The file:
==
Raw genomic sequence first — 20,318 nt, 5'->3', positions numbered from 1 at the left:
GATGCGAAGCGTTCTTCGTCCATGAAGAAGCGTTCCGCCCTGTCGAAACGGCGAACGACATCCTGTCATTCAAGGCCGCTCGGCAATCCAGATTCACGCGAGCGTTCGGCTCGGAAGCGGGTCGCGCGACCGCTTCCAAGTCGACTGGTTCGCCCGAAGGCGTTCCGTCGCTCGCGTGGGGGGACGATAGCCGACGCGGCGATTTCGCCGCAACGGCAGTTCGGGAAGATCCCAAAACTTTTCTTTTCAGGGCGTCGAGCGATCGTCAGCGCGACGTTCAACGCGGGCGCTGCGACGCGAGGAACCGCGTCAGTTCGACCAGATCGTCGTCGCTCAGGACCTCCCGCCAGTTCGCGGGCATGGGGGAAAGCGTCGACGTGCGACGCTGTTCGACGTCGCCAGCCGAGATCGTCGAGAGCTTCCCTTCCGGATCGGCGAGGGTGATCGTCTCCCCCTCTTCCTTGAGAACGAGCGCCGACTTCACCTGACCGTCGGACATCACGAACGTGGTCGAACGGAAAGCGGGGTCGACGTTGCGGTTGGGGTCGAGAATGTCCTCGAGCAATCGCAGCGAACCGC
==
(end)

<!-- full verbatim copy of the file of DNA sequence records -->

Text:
Raw genomic sequence first — 20,318 nt, 5'->3', positions numbered from 1 at the left:
GATGCGAAGCGTTCTTCGTCCATGAAGAAGCGTTCCGCCCTGTCGAAACGGCGAACGACATCCTGTCATTCAAGGCCGCTCGGCAATCCAGATTCACGCGAGCGTTCGGCTCGGAAGCGGGTCGCGCGACCGCTTCCAAGTCGACTGGTTCGCCCGAAGGCGTTCCGTCGCTCGCGTGGGGGGACGATAGCCGACGCGGCGATTTCGCCGCAACGGCAGTTCGGGAAGATCCCAAAACTTTTCTTTTCAGGGCGTCGAGCGATCGTCAGCGCGACGTTCAACGCGGGCGCTGCGACGCGAGGAACCGCGTCAGTTCGACCAGATCGTCGTCGCTCAGGACCTCCCGCCAGTTCGCGGGCATGGGGGAAAGCGTCGACGTGCGACGCTGTTCGACGTCGCCAGCCGAGATCGTCGAGAGCTTCCCTTCCGGATCGGCGAGGGTGATCGTCTCCCCCTCTTCCTTGAGAACGAGCGCCGACTTCACCTGACCGTCGGACATCACGAACGTGGTCGAACGGAAAGCGGGGTCGACGTTGCGGTTGGGGTCGAGAATGTCCTCGAGCAATCGCAGCGAACCGC